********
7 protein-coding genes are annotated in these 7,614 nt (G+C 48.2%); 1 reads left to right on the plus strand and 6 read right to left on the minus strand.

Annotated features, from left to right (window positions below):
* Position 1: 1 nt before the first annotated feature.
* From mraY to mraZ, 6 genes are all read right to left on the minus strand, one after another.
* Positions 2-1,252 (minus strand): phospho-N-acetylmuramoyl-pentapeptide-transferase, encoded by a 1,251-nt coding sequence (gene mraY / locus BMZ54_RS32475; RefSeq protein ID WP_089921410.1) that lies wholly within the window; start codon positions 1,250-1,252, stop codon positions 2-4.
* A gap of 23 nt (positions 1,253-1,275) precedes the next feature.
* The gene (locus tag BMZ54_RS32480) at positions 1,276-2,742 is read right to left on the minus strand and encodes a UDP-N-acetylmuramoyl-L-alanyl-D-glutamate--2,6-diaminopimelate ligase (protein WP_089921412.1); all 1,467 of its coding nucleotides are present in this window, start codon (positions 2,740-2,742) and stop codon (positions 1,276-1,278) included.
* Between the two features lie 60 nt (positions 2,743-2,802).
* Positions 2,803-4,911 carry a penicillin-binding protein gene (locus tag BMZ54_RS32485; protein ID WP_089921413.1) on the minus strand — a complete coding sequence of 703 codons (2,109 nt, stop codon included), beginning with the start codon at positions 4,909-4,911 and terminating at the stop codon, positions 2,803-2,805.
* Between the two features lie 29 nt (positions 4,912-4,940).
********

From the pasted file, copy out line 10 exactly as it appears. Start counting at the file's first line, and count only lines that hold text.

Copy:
* Between the two features lie 29 nt (positions 4,912-4,940).